Rise of Flight Ascending – Version 1.012 Update Page 4

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Mission Recorder

I gave Rise of Flight a huge ding for not having a mission recorder at release, and am happy to say they added it in with all of the features one would expect (with one tiny exception).

After binding a key to start recording, one need only press it in single or multiplayer to have it run in the background with no hit on the performance of the simulation. They are saved by mission name (unless one opts to rename it at mission start) and a date-time stamp and can be accessed from the main screen:

Mission Recorder - Player Records

Selecting a replay opens up the options of loading, editing, renaming, or deleting them.

Within each replay, one can change views, speed up or slow down the recording (from 1/32 to 8x), etc. Two very cool things is that it retains the orientation of a pilot’s head (so you can see where someone was looking during a fight) and your view, so you can see how you were looking the wrong way (though one can change to a free look within the cockpit if desired).

 Mission Recorder - Replay Options

Right clicking the mouse during replay brings up an option bar, allowing one to run the track forwards and backwards on the timescale, hide the time scale, and open up options. The latter is used in single and multiplayer to change between control profiles.

The only thing I don’t like about it is the edit function. Rather than allowing one to record a new .trk file from within one that is playing (allowing shorter, more focused track files to share or make movies from), the edit function simply remembers all the view changes one makes and replaces the original one:

Mission Recorder - Editing

It’s quibbling, but I’d like to be able to preserve the original track while changing the views and have the ability to chop them down into multiple, shorter recordings.

The Windsock

A working windsock is almost required in a simulation of WWI aircraft, as knowing wind direction and speed is critical for preventing ground loops, and I chastised Neoqb for their lack of oversight in the matter last September. They heard the community loud and clear, and delivered.


Not only does it rotate with the wind, it droops and furls accurately according to wind speed and turbulence.

Quick missions, stock multiplayer maps, and competently written single player missions all have it standard at the aerodrome, but they’re missing in the Career missions. Neoqb has promised to update the generator to place them there in the future.

Connectivity Requirements

Far more controversial than the FM, DM, plane selection and availability or any other feature has been the requirement that one be connected via the Internet to Neoqb in order to play the sim. Reaction has been from a lukewarm “meh” to outrage and five outages (ranging in duration from less than an hour to several) since release left us unable to fly.

Neoqb split the middle on the issue:


I’ve stacked the options available for both login options on the same screen here to show the difference of what one can’t do when docking when not docked with the Mother Russia Ship.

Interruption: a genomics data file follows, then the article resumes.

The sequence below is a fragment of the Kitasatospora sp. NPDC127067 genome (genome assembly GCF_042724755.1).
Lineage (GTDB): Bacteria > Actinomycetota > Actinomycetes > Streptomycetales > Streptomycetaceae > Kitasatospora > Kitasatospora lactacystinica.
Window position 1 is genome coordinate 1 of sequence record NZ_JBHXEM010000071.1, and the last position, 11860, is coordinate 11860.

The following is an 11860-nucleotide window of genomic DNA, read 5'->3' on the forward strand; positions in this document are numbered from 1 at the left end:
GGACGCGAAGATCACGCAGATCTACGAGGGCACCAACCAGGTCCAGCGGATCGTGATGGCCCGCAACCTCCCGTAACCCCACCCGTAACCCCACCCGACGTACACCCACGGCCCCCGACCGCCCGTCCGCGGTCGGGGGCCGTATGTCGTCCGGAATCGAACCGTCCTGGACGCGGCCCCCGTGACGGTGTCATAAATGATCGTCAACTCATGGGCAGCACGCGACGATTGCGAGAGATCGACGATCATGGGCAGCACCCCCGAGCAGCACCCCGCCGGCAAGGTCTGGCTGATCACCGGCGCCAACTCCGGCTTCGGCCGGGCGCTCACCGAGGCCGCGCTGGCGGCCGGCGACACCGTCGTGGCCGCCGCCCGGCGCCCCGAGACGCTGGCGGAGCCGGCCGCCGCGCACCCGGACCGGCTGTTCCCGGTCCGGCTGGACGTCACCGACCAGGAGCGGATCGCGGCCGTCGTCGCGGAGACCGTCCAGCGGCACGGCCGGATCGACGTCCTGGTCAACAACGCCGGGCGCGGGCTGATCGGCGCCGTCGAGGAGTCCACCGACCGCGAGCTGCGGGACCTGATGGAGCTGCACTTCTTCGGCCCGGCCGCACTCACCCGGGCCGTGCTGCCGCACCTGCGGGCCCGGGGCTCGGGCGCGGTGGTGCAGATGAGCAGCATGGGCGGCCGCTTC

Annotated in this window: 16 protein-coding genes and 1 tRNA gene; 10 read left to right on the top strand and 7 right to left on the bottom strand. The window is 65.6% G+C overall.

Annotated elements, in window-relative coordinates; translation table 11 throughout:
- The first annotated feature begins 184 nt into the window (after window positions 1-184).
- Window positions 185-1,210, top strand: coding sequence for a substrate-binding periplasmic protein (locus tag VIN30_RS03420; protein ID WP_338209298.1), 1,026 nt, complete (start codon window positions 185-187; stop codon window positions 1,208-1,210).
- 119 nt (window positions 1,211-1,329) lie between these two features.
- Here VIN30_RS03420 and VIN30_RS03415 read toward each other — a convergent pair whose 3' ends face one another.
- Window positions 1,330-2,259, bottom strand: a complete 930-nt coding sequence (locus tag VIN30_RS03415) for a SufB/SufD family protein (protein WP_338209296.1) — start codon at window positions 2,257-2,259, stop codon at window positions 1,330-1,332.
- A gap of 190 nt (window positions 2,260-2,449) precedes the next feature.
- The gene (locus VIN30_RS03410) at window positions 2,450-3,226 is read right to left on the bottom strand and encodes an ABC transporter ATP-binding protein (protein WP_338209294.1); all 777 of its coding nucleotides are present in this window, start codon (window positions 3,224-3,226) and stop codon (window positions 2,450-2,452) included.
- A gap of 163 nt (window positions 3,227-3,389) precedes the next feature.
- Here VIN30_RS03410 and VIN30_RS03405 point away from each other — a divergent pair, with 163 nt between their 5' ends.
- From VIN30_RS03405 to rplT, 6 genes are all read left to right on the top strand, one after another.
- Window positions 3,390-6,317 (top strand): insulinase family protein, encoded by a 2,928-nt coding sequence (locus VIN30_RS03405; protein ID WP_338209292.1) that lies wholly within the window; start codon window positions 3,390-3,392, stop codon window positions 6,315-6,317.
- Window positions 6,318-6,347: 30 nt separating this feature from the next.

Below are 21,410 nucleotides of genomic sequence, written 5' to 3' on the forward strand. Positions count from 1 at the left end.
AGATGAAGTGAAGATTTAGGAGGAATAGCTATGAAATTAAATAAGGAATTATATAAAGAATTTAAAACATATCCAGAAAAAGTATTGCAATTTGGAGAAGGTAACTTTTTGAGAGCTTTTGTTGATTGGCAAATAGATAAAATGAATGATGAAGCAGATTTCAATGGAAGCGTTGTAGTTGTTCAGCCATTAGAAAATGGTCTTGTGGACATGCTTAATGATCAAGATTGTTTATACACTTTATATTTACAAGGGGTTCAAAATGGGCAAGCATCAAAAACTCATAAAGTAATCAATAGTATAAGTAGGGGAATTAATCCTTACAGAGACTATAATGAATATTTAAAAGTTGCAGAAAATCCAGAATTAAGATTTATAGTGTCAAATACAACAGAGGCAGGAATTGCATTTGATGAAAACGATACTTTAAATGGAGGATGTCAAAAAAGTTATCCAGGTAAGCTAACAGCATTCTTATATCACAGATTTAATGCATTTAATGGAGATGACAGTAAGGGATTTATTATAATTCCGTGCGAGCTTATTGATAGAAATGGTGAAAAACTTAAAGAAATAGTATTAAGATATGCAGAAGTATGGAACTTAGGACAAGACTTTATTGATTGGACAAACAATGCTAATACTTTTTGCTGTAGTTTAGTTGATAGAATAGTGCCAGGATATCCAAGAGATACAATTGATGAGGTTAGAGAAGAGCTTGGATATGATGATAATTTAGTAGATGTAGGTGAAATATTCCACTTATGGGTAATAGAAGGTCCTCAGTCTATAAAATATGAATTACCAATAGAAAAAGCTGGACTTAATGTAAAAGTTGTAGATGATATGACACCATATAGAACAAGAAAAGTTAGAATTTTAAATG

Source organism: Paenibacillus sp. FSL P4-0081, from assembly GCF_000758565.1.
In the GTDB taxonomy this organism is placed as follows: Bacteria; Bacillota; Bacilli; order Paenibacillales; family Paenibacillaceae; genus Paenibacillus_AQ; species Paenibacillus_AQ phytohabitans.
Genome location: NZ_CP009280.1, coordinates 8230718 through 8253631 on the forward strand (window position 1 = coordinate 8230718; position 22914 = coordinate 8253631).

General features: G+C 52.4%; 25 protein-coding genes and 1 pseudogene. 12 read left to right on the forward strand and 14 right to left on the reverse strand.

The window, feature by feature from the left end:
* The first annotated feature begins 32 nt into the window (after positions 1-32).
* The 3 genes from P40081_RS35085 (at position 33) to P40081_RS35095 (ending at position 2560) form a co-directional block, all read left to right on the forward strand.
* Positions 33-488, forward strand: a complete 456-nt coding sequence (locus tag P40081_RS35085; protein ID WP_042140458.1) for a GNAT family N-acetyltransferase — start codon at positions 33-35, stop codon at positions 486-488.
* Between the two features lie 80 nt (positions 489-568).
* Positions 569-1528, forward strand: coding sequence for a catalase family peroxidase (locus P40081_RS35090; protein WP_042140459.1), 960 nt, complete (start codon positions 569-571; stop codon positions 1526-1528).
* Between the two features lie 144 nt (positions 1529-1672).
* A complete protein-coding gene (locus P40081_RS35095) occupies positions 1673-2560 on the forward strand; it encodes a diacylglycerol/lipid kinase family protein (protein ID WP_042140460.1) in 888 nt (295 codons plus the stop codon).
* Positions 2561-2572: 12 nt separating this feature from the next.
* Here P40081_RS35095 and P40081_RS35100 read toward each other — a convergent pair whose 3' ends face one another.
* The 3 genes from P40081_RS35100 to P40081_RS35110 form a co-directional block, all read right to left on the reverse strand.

Quick missions, single player missions, and flight records can be accessed without a problem. The current campaign mission can be played, but to progress beyond it requires a “talk back” to update progress.

It’s not ideal, but it’s a step in the right direction by Neoqb. At least the simulation isn’t just useless space on the hard drive when problems develop on our or their end with the Internet.


There’s a bit of two-steps-forward-one-step-back here. Overall, performance has either remained the same or improved on most systems. The only hang seems to be with dual core processors and Windows 7 64-bit operating systems causing stuttering. Usually this can be solved by running in XP SP3 compatibility mode and running as Administrator, and Neoqb has been actively seeking feedback and working on solutions.

During this review I switched systems from a Core2Duo at 2.94 GHz and 4 GB RAM to an i7 960 at 3.2 GHz and 6 GB of RAM (both Windows 7 64-bit), and the leap in performance was clear (as it should have been). The sim ran well in both cases, but the more powerful processor allowed me to place most options on high with vsynch on with many, many planes and flak without slowdown or stutter.

I suspect that the future holds the published minimum specs moving farther and farther into the realm of fantasy, as it has for a lot of sims that have grown in scope and features.


The last six months have seen the simulation really ascend to the point where it can be recommended without reservation and few caveats.

The major faults on release have been rectified:

  • Control interface: In game and inputs open to full customization.
  • Multiplayer interface: Informative and useful.
  • Persistent servers: Implemented.
  • Recording: Implemented.
  • Wind sock: Implemented.

What’s left to do:

  • Two seaters: Still just the two types and neither flyable.
  • Career: Not updated since release; no windsocks, few “random” encounters, weak opposition at objectives.
  • Graphical options: Still not adjustable within the simulation.
  • Aeroplanes: Some planes don’t have historical matchups.

Rise of Flight has been lifted to where it is the full featured simulation we were expecting at release.

Reviewers System Specs

Both systems below were used in the creation of this article.

  • Core2Duo X6800 @ 2.94 GHz
  • 4 GB RAM
  • NVIDIA 260 video card
  • X-Fi sound card
  • Windows 7 64-bit
  • Intel i7 960 @ 3.32 GHz
  • 6 GB RAM
  • NVIDIA 295
  • Onboard sound
  • Windows 7 64-bit


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More great prop-sim training, homespun wisdom and “sick” humor can be found here on “Dart’s” page.


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